A new program at the Thunder Bay Correctional Centre aims to help inmates reduce feelings of loneliness and frustration by teaching them a new skill — dog training.
Canine Connections, which was recently launched at the facility in northwestern Ontario, currently involves four inmates working with the animals, some of them rescue dogs, once a week.
It's the first program of its type in Ontario, said certified dog trainer Robin Ratz, who's overseeing it.
"This is a fascinating area that has started to be explored in Canada, but not yet in the province of Ontario," Ratz said. "We know that animals provide unconditional love and acceptance as well as spontaneous affection, and these behaviours in animals can be used as a teaching tool.
"They're [the inmates] learning something," she said. "They've had to earn this first of all, and now they're taking the time and they're learning how to teach a dog something new.... The dogs are benefiting from the program because they're getting trained."
Canine Connections runs in six-week blocks following the first session earlier in March. Participants are pre-screened, and volunteers bring in the dogs for sessions held once a week.
It starts with an orientation session with Ratz, who teaches the basics of handling dogs and how to build trusting relationships with them.
"First we try not to give them stress at all, but if a dog is getting stressed, we make sure that those signs and symptoms are very clear to us and then we destress the dog."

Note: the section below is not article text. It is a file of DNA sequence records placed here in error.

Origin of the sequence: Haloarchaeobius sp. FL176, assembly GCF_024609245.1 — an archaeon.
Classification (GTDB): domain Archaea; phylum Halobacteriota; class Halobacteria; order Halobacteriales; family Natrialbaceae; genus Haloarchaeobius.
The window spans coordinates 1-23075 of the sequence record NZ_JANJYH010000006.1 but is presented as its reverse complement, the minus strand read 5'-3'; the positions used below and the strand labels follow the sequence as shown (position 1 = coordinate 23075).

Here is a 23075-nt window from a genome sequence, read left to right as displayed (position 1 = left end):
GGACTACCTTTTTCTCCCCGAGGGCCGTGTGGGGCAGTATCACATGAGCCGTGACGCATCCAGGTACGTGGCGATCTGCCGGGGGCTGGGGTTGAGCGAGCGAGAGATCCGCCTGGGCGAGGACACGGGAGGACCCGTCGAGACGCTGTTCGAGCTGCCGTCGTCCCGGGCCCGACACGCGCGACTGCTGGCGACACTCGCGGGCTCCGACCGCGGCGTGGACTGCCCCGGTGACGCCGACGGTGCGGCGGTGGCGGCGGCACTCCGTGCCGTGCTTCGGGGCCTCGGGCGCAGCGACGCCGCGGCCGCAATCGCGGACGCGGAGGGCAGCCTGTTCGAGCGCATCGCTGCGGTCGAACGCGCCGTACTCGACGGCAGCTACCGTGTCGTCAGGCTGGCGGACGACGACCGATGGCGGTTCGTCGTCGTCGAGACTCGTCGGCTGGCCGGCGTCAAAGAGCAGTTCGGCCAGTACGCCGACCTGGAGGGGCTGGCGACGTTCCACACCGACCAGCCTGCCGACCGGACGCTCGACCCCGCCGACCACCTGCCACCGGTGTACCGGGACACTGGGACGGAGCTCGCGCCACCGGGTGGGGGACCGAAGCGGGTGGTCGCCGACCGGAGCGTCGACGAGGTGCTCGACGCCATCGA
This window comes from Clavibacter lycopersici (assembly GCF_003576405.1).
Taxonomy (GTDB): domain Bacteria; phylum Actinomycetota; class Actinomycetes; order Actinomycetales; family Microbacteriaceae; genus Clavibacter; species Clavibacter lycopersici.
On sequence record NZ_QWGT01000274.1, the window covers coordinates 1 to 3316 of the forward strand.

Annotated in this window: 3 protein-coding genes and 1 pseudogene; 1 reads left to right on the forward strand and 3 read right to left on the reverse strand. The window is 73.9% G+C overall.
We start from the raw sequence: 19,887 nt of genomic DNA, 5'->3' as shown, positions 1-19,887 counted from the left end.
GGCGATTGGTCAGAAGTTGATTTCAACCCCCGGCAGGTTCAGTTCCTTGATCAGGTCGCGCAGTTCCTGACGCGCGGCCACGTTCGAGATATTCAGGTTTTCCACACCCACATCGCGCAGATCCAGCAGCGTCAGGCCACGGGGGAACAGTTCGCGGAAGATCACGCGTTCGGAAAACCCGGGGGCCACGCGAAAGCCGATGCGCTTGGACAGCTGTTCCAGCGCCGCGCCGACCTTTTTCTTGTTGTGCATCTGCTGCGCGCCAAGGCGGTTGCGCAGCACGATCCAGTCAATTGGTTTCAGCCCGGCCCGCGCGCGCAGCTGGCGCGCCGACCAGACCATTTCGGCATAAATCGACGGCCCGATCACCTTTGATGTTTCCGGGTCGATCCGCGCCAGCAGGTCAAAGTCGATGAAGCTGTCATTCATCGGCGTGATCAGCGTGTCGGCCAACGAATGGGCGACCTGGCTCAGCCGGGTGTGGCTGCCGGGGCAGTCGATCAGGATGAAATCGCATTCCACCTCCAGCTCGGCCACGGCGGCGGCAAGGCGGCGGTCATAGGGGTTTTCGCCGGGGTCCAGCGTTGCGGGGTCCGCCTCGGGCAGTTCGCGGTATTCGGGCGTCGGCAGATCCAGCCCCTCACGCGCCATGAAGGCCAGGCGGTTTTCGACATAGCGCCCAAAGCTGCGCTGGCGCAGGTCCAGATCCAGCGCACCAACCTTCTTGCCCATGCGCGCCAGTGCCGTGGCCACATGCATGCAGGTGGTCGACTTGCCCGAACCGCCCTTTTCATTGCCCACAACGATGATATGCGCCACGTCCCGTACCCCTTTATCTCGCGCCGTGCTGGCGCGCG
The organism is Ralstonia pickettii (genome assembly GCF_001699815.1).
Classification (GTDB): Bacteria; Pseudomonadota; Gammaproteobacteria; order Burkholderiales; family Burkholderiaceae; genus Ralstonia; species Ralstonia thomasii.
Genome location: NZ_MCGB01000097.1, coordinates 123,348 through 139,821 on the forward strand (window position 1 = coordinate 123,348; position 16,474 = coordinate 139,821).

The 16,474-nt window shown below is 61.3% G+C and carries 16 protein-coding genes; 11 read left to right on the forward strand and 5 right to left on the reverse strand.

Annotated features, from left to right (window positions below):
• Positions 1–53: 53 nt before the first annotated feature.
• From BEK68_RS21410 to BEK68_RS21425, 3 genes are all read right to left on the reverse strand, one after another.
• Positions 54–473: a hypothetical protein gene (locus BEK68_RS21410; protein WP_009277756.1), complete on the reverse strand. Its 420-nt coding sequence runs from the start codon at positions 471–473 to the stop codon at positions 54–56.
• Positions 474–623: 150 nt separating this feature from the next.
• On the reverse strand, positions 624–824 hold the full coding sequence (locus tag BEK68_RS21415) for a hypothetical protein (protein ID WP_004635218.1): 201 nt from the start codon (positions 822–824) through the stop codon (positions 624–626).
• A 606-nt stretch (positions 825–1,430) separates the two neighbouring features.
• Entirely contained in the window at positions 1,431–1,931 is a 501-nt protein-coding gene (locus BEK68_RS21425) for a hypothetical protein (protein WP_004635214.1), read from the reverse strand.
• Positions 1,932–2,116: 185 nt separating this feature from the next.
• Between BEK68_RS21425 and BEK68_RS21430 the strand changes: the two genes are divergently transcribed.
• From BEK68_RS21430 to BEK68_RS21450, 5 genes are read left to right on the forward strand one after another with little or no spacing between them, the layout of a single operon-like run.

Ratz said all the training is built around positive reinforcement and uses the LIMA (Least Intrusive, Minimally Aversive) approach.
"All four of them are extremely kind to the animals. They did an amazing job Week 1. I couldn't be prouder. And there's not an animal out there that can't benefit from extra training associated with novel environments and people in a more positive way."
Shawn Bradshaw is a corrections officer at the centre and president of Ontario Public Service Employees Union (OPSEU) Local 708, which represents workers at the facility.
Bradshaw said the inmates are enjoying their time with the dogs.
"They're having fun with it. They saw the benefit. It was really a unique opportunity."
He said the plan is to run a second program once the first six weeks are over, and he hopes it can be expanded to include more dogs and inmates.
"Once the snow goes, we do have large fenced yard areas, so hopefully we can maybe involve a couple more dogs," Bradshaw said. "We have to see where it goes, and if we have the right inmates and the availability of the proper supports.
"I think we're going to see this expand through the summer and into the fall."
Bradshaw said the program will be beneficial to participants as it offers a sense of accomplishment and a morale boost.
"At the end of the day, positive activities occupy the inmates and it's a great incentive for them to control their institutional behaviour," Bradshaw said. "Where they were working with the dogs, other inmates who weren't part of the program were able to watch and see, and you can see some of them wanting to really get involved. No harm comes from positive activities."
Ratz said she would like to see this type of program expand to other Ontario correctional institutions, as well.
"I'm actually hoping that, eventually [the dogs] could start living with the inmates and so it could assist with our lack of fosters we have right now.
"All rescues are completely full," Ratz said. "There are animals are staying in care longer. And so if you have inmates that I'm working with training and living with them, that means that dogs are being trained more and more, working with people working in novel environments, and I think that would benefit everybody. I just think it would be an amazing second step."